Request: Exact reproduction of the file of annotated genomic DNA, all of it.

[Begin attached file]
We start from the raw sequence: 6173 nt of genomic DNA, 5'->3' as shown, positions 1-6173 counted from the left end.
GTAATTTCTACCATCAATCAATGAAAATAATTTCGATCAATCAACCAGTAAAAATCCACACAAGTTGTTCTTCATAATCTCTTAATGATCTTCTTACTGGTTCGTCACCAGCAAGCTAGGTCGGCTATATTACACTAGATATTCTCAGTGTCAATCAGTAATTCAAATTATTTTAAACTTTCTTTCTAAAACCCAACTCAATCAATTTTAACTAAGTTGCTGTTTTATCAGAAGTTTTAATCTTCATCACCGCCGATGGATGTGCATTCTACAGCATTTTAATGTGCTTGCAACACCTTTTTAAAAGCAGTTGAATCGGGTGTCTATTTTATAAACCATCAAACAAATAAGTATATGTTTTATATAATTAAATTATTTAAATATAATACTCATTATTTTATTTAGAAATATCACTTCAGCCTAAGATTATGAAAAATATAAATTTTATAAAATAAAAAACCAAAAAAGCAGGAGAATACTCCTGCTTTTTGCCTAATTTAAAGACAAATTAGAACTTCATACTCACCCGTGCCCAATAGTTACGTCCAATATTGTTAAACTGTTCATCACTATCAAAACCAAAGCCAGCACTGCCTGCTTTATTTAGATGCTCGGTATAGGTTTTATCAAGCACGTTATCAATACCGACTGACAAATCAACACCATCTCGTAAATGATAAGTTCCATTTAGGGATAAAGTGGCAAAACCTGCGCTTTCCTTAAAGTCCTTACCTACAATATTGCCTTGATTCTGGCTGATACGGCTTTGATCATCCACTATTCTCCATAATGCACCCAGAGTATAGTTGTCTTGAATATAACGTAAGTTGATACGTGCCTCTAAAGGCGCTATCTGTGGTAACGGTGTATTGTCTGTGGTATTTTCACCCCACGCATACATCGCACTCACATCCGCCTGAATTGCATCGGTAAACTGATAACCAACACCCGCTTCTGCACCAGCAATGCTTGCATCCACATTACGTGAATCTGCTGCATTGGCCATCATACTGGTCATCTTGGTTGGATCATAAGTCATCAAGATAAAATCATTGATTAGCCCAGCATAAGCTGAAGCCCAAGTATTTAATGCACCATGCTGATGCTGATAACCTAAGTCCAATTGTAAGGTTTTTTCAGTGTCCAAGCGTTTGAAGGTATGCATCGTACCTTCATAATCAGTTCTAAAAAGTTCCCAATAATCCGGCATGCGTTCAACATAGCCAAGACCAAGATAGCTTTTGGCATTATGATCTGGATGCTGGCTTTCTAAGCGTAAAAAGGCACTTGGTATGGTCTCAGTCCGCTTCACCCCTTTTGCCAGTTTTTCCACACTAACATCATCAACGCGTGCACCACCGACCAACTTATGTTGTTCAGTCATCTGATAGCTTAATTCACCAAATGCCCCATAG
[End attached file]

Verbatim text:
We start from the raw sequence: 6173 nt of genomic DNA, 5'->3' as shown, positions 1-6173 counted from the left end.
GTAATTTCTACCATCAATCAATGAAAATAATTTCGATCAATCAACCAGTAAAAATCCACACAAGTTGTTCTTCATAATCTCTTAATGATCTTCTTACTGGTTCGTCACCAGCAAGCTAGGTCGGCTATATTACACTAGATATTCTCAGTGTCAATCAGTAATTCAAATTATTTTAAACTTTCTTTCTAAAACCCAACTCAATCAATTTTAACTAAGTTGCTGTTTTATCAGAAGTTTTAATCTTCATCACCGCCGATGGATGTGCATTCTACAGCATTTTAATGTGCTTGCAACACCTTTTTAAAAGCAGTTGAATCGGGTGTCTATTTTATAAACCATCAAACAAATAAGTATATGTTTTATATAATTAAATTATTTAAATATAATACTCATTATTTTATTTAGAAATATCACTTCAGCCTAAGATTATGAAAAATATAAATTTTATAAAATAAAAAACCAAAAAAGCAGGAGAATACTCCTGCTTTTTGCCTAATTTAAAGACAAATTAGAACTTCATACTCACCCGTGCCCAATAGTTACGTCCAATATTGTTAAACTGTTCATCACTATCAAAACCAAAGCCAGCACTGCCTGCTTTATTTAGATGCTCGGTATAGGTTTTATCAAGCACGTTATCAATACCGACTGACAAATCAACACCATCTCGTAAATGATAAGTTCCATTTAGGGATAAAGTGGCAAAACCTGCGCTTTCCTTAAAGTCCTTACCTACAATATTGCCTTGATTCTGGCTGATACGGCTTTGATCATCCACTATTCTCCATAATGCACCCAGAGTATAGTTGTCTTGAATATAACGTAAGTTGATACGTGCCTCTAAAGGCGCTATCTGTGGTAACGGTGTATTGTCTGTGGTATTTTCACCCCACGCATACATCGCACTCACATCCGCCTGAATTGCATCGGTAAACTGATAACCAACACCCGCTTCTGCACCAGCAATGCTTGCATCCACATTACGTGAATCTGCTGCATTGGCCATCATACTGGTCATCTTGGTTGGATCATAAGTCATCAAGATAAAATCATTGATTAGCCCAGCATAAGCTGAAGCCCAAGTATTTAATGCACCATGCTGATGCTGATAACCTAAGTCCAATTGTAAGGTTTTTTCAGTGTCCAAGCGTTTGAAGGTATGCATCGTACCTTCATAATCAGTTCTAAAAAGTTCCCAATAATCCGGCATGCGTTCAACATAGCCAAGACCAAGATAGCTTTTGGCATTATGATCTGGATGCTGGCTTTCTAAGCGTAAAAAGGCACTTGGTATGGTCTCAGTCCGCTTCACCCCTTTTGCCAGTTTTTCCACACTAACATCATCAACGCGTGCACCACCGACCAACTTATGTTGTTCAGTCATCTGATAGCTTAATTCACCAAATGCCCCATAG